Customer journey maps
- Journey maps point out which parts of your customer experience need work.
- Don’t just use a template, focus on why you need a map and design for that.
- They are quick a tool to move your design forward, so don’t spend too long making them.
Every time a customer interacts with your company, you have the opportunity to further mutual respect and trust. By focussing on getting the business end right, many companies often forget to check in with the very people they aim to please, overlooking customer experiences – good and bad. It’s these experiences, the nuanced interactions between people and organizations, which ultimately determine the success of a product, website or app. But how does one begin to take stock of customer experience? By mapping out your customer’s journey from beginning to end.
What do they hope to achieve?
The main objective of a journey map is to help us learn more about your customers by revealing and detailing their thoughts, desires, and frustrations at each interaction or touchpoint with your company. Too often, companies fail to bring in the customer’s perspective, choosing instead to focus on the business’s process. At How Might We, we make getting to know your customers a priority and through customer research, interviews and usability testing, bringing relevant insights into the journey mapping process.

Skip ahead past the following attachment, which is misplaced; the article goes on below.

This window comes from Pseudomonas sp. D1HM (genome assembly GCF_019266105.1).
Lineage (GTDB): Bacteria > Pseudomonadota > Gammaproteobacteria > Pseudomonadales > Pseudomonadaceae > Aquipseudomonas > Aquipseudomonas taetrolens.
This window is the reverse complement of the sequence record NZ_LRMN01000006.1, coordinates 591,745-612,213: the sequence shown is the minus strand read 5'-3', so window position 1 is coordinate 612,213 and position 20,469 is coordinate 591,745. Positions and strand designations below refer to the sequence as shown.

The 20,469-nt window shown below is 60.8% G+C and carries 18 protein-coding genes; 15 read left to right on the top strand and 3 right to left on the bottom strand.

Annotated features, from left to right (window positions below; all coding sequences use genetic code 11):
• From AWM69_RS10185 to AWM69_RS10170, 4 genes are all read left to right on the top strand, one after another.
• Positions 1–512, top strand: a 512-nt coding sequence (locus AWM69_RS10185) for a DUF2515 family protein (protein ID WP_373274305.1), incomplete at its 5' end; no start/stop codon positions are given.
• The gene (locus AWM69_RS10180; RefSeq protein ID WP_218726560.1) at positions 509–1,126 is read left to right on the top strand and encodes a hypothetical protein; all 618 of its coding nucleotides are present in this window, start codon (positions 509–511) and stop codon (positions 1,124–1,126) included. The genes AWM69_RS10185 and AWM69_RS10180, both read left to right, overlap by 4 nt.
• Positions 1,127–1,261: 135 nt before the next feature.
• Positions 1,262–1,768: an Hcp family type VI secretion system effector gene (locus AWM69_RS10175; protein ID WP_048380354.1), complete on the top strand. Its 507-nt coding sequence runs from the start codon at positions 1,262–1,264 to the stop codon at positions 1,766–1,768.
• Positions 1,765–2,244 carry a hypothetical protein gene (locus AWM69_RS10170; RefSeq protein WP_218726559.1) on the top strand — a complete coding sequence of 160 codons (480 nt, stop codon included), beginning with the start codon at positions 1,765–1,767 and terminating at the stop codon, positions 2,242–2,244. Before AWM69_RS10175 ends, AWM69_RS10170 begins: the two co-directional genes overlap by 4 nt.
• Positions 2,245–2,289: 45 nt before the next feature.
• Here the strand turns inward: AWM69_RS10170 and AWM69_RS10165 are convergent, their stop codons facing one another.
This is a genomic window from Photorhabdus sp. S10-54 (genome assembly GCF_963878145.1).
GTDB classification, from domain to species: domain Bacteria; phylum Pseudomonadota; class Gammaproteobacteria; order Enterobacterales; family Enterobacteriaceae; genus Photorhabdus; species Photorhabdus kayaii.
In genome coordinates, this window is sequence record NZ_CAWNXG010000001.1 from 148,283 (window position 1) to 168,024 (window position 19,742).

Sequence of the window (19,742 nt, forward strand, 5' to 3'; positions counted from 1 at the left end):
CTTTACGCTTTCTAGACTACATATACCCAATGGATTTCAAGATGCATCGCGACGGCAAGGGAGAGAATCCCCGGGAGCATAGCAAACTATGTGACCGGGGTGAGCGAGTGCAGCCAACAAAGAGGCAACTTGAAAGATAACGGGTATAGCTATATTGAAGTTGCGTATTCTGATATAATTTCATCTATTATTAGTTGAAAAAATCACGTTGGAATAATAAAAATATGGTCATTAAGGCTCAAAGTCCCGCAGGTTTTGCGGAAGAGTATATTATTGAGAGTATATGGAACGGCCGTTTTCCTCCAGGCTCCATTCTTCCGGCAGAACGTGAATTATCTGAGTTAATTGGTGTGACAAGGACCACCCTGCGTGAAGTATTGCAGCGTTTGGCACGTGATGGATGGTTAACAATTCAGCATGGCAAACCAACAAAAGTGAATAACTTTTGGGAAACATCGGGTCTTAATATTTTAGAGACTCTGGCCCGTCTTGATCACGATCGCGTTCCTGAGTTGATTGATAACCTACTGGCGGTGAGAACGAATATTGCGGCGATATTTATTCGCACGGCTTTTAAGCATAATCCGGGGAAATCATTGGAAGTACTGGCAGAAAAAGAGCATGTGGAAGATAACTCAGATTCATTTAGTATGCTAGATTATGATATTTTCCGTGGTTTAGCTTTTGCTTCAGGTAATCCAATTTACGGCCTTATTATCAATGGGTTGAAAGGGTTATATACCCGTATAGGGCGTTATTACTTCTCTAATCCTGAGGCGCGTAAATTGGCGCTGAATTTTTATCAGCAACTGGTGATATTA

How do you make them meaningful?
Journey mapping has an unlimited scope, so it’s easy to get side-tracked. For them to be truly useful we first need to understand what they are trying to achieve. They are not final deliverable, they are a stepping stone to identifying and prioritising what to do next. Whether you’re looking to identify pain points in your current experience, plan the new ideal experience or map what motivational techniques are needed to get a customer through a complex process, our lean journey maps will help you take action in the right direction without wasting time on complicated specification documents.
As-Is journey maps help to identify your customer’s current experience. Focusing on what works (delighters) and what doesn’t (points of pain). From this, we are able to prioritise what areas need to be fixed and what effect it will have on the whole experience.
An ideal journey map is the starting point for a new experience. Looking at the holistic customer experience, across channels, silos and product lines we are able to design every aspect of the customer journey, while not being boxed into one area of the business. A good experience makes a customer feel that every part of the business knows what every other part is doing.